Sunday, June 29, 2014

Sweet and Spicy Bacon

Today starts the first day of seven that I will be without my daughter. We have never been apart for more than two days, so seven is going to be a lot for me to handle. I am fully aware that I made decisions that put myself in this situation, but that doesn't make it any easier. When she is gone I feel like a piece of me is missing and I hate being at home... it's too quiet and lonely without her. I don't know if there is anything anyone could tell me when I am crying this week that will make me feel better. I'm not illogical... I know she will be okay and I will get through it, I know she needs to spend this time with her dad, I just know my life is better when she is around. My plan is to just stay busy and treat this week like a boot camp of excerise. It is rare I get to spend as much time as I want at the box so I am planning to go at least once a day so I can work on everything that has been on my to-do list. Exercise makes people happy naturally (yay endorphins!) and I really enjoy most of the people I workout with so I think that's where you will find me.

A Word on Nitrates

Since this is about bacon I thought I would take a second to explore the hot-button topic of "nitrate-free" bacon. I am a high school science teacher and when I saw the word "nitrate" my interest was peaked, because just like gluten, I am assuming a lot of people don't know what a nitrate is but know they want to avoid it. Nitrate is NO3 (1 nitrogen atom bonded to 3 oxygen ones.) Nitrates have uses in explosives, but for our purposes of discussing food the biggest sources of nitrates in our diet comes from all things vegetables, not bacon. Nitrates found in foods like arugula and celery are shown to reduce hypertension (high blood pressure.) There is no bacon product without nitrates... the hotdogs and bacon products labeled "nitrate free" just lack sodium nitrate, they all have a nitrate product in them, probably from celery or beets because it is needed in the curing and preserving process. Other gimmicks on bacon include saying the pigs were raised "hormone free." There are actually fairly strict laws on pigs in this country as far as hormones are concerned and they shouldn't be using them anyway. Your call on the nitrate vs. nitrate-free bacon... just know they all have nitrates in them, natural or not, and in the studies I looked up you would have to eat pounds of bacon a day to cause ill-effects from the nitrates in bacon... but then again eating pounds of bacon probably isn't good for you anyway. I would go with the so-called "nitrate-free" purely because I would like to eat the naturally occurring nitrates found in celery versus the more artificial sodium nitrate.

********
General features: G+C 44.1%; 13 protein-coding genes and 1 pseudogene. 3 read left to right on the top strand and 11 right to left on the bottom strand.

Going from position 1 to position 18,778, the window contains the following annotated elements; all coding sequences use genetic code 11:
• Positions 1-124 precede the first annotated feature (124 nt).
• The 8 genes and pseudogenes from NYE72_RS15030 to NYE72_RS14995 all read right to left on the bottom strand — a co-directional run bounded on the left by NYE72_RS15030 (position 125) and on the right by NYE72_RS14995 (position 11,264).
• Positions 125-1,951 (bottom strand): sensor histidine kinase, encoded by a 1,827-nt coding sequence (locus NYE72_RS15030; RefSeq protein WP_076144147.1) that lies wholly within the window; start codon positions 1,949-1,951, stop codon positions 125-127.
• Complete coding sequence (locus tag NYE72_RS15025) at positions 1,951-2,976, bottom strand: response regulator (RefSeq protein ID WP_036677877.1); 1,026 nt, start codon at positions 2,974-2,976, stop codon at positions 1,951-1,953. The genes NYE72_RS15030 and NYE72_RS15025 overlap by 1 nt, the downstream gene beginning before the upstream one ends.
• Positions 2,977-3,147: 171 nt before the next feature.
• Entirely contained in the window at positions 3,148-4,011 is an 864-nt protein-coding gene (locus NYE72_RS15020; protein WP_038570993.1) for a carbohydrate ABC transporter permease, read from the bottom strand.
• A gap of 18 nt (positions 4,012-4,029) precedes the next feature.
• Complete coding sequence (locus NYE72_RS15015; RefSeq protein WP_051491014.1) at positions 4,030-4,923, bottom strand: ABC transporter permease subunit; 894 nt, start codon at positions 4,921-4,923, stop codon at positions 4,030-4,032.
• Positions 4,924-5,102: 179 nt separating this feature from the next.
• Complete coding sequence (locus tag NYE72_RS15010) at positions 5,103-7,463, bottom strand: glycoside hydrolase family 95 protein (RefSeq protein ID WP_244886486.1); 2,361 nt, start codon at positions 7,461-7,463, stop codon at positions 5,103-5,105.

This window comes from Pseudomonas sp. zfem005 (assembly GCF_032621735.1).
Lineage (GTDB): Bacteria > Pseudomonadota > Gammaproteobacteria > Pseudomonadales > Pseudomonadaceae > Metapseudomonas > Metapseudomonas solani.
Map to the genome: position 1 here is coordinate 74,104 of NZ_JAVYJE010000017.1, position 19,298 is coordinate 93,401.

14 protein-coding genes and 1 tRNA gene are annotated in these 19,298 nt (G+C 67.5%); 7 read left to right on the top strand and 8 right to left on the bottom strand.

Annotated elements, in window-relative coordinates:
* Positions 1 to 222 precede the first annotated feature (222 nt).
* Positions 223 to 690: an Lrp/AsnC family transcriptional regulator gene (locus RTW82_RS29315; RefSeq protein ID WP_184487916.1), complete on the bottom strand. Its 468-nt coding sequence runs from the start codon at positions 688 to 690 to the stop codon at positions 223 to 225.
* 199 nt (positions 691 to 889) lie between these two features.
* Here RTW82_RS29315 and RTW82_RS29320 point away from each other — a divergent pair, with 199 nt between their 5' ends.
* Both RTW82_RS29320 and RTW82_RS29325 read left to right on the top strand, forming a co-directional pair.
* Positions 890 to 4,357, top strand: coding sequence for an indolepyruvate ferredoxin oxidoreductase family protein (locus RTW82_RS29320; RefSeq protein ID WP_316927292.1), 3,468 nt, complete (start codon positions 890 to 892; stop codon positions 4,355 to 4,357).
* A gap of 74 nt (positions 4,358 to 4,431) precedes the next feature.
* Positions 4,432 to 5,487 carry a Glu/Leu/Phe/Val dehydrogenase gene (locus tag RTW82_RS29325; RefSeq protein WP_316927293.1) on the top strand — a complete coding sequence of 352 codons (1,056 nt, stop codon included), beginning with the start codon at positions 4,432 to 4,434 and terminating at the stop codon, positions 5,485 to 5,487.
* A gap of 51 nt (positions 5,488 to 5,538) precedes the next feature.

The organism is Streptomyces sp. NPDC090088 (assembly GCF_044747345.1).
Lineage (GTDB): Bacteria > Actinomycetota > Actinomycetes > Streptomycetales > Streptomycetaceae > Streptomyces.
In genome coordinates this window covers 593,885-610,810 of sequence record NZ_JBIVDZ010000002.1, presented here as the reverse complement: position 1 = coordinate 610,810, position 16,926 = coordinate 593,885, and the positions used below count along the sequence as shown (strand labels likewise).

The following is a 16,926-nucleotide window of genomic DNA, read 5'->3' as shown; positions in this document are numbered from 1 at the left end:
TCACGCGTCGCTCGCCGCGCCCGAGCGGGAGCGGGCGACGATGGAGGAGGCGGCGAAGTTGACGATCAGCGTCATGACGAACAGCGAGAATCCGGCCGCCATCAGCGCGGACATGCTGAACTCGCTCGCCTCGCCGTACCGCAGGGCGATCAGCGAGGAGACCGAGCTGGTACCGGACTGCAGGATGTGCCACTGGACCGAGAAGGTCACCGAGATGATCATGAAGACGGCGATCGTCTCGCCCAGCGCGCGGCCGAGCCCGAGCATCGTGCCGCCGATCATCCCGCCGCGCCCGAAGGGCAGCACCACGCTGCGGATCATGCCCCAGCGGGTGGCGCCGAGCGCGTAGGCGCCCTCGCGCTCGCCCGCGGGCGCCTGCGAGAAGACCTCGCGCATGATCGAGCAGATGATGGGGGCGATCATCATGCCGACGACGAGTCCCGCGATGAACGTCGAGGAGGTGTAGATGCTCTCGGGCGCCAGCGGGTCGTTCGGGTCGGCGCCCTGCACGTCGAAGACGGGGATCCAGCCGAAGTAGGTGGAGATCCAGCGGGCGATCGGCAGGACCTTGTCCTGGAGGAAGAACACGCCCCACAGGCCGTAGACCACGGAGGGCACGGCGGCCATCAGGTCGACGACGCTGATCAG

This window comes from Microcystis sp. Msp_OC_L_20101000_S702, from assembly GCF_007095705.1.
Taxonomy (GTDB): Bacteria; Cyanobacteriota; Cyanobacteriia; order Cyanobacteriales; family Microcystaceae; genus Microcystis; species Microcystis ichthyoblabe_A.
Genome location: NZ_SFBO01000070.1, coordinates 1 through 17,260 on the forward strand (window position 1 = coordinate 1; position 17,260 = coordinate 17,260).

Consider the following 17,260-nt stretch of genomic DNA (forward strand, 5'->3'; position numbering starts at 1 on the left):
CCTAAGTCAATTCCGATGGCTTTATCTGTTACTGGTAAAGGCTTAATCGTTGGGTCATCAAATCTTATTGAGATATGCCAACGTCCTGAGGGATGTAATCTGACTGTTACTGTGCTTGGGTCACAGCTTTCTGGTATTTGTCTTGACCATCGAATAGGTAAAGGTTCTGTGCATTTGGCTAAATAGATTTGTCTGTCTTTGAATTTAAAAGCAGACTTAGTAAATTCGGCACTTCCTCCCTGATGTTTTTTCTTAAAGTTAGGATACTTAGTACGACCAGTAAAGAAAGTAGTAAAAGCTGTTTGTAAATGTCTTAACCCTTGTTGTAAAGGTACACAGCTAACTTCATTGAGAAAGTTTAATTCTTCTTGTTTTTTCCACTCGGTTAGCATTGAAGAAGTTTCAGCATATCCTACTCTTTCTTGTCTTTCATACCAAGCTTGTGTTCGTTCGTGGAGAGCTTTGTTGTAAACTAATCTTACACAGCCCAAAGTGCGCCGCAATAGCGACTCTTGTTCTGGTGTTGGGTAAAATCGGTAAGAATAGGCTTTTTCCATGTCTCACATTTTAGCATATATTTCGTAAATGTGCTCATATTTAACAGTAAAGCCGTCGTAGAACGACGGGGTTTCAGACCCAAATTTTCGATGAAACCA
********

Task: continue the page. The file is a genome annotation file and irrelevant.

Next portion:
PS- Uncured bacon is also technically "cured"... this is the same information as above. "Uncured" bacon is bacon that has been preserved with naturally occurring nitrates (celery or sea salt) which draw out the water and preserve the meat. Cured bacon has chemicals that mimic those salts and do the same thing, usually this is sodium nitrate. Something truely "uncured" hasn't gone through the same process and wouldn't be bacon, more like ham. 

Sweet and Spicy Bacon

- 1 lb Bacon, your choice on the cut thickness
- 1/4 Cup Maple Syrup
- 1/2 tsp Cayenne Pepper

Preheat the oven to 350 degrees.

1. Mix the syrup and pepper in a bowl. Spread the bacon onto a rack over a baking sheet, this keeps the bacon from sitting in its own drippings and becoming saturated in fat, it also keeps the bacon flat so it doesn't shrivel. Brush the syrup onto the bacon.

2. Bake for 15-25 minutes depending on how thick your bacon is and how crispy you want it. Eat it immediately or store it for breakfast all week.

See the pretty cayenne speckles? My mouth is watering... too many years without bacon.

Other Bacon Flavor Options?

- Sriracha or Frank's Red Hot
- Cajun Seasoning
- Apple Chutney
- Cinnamon and Syrup
- Garlic Powder
- Almost any jelly or preserve

No comments:

Post a Comment